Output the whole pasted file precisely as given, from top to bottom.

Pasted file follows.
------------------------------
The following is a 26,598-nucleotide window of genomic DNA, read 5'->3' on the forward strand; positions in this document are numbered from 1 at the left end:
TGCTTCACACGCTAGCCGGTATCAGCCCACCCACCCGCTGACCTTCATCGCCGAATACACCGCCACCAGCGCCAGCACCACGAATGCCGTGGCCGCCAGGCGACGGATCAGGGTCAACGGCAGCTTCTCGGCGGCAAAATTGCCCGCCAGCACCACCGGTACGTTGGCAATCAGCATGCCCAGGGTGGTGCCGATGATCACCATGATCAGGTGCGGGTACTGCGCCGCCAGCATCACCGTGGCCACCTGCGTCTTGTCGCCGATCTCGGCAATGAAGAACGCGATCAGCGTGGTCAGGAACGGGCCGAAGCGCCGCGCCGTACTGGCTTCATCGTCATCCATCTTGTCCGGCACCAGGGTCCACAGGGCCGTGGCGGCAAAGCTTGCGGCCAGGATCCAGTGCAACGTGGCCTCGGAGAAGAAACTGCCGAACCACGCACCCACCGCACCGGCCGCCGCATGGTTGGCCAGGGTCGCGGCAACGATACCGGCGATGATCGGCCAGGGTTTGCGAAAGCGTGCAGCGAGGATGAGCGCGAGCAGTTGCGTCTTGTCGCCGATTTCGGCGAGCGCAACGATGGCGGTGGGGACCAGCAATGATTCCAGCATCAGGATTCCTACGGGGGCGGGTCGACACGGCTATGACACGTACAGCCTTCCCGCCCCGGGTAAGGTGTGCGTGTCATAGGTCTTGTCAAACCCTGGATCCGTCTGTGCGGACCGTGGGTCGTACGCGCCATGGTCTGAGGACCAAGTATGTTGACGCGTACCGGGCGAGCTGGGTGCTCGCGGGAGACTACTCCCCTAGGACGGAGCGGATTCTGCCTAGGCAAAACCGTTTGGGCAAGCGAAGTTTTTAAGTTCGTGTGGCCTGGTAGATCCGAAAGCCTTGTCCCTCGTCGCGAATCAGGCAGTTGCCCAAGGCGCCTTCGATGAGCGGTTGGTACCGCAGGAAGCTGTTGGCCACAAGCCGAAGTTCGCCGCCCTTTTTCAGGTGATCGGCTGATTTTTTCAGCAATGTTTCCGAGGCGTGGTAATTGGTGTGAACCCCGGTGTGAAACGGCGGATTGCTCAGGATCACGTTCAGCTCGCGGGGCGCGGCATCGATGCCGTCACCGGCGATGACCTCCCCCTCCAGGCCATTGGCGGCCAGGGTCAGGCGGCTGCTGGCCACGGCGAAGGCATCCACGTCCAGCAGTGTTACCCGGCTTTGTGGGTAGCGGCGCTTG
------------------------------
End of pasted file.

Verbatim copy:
The following is a 26,598-nucleotide window of genomic DNA, read 5'->3' on the forward strand; positions in this document are numbered from 1 at the left end:
TGCTTCACACGCTAGCCGGTATCAGCCCACCCACCCGCTGACCTTCATCGCCGAATACACCGCCACCAGCGCCAGCACCACGAATGCCGTGGCCGCCAGGCGACGGATCAGGGTCAACGGCAGCTTCTCGGCGGCAAAATTGCCCGCCAGCACCACCGGTACGTTGGCAATCAGCATGCCCAGGGTGGTGCCGATGATCACCATGATCAGGTGCGGGTACTGCGCCGCCAGCATCACCGTGGCCACCTGCGTCTTGTCGCCGATCTCGGCAATGAAGAACGCGATCAGCGTGGTCAGGAACGGGCCGAAGCGCCGCGCCGTACTGGCTTCATCGTCATCCATCTTGTCCGGCACCAGGGTCCACAGGGCCGTGGCGGCAAAGCTTGCGGCCAGGATCCAGTGCAACGTGGCCTCGGAGAAGAAACTGCCGAACCACGCACCCACCGCACCGGCCGCCGCATGGTTGGCCAGGGTCGCGGCAACGATACCGGCGATGATCGGCCAGGGTTTGCGAAAGCGTGCAGCGAGGATGAGCGCGAGCAGTTGCGTCTTGTCGCCGATTTCGGCGAGCGCAACGATGGCGGTGGGGACCAGCAATGATTCCAGCATCAGGATTCCTACGGGGGCGGGTCGACACGGCTATGACACGTACAGCCTTCCCGCCCCGGGTAAGGTGTGCGTGTCATAGGTCTTGTCAAACCCTGGATCCGTCTGTGCGGACCGTGGGTCGTACGCGCCATGGTCTGAGGACCAAGTATGTTGACGCGTACCGGGCGAGCTGGGTGCTCGCGGGAGACTACTCCCCTAGGACGGAGCGGATTCTGCCTAGGCAAAACCGTTTGGGCAAGCGAAGTTTTTAAGTTCGTGTGGCCTGGTAGATCCGAAAGCCTTGTCCCTCGTCGCGAATCAGGCAGTTGCCCAAGGCGCCTTCGATGAGCGGTTGGTACCGCAGGAAGCTGTTGGCCACAAGCCGAAGTTCGCCGCCCTTTTTCAGGTGATCGGCTGATTTTTTCAGCAATGTTTCCGAGGCGTGGTAATTGGTGTGAACCCCGGTGTGAAACGGCGGATTGCTCAGGATCACGTTCAGCTCGCGGGGCGCGGCATCGATGCCGTCACCGGCGATGACCTCCCCCTCCAGGCCATTGGCGGCCAGGGTCAGGCGGCTGCTGGCCACGGCGAAGGCATCCACGTCCAGCAGTGTTACCCGGCTTTGTGGGTAGCGGCGCTTG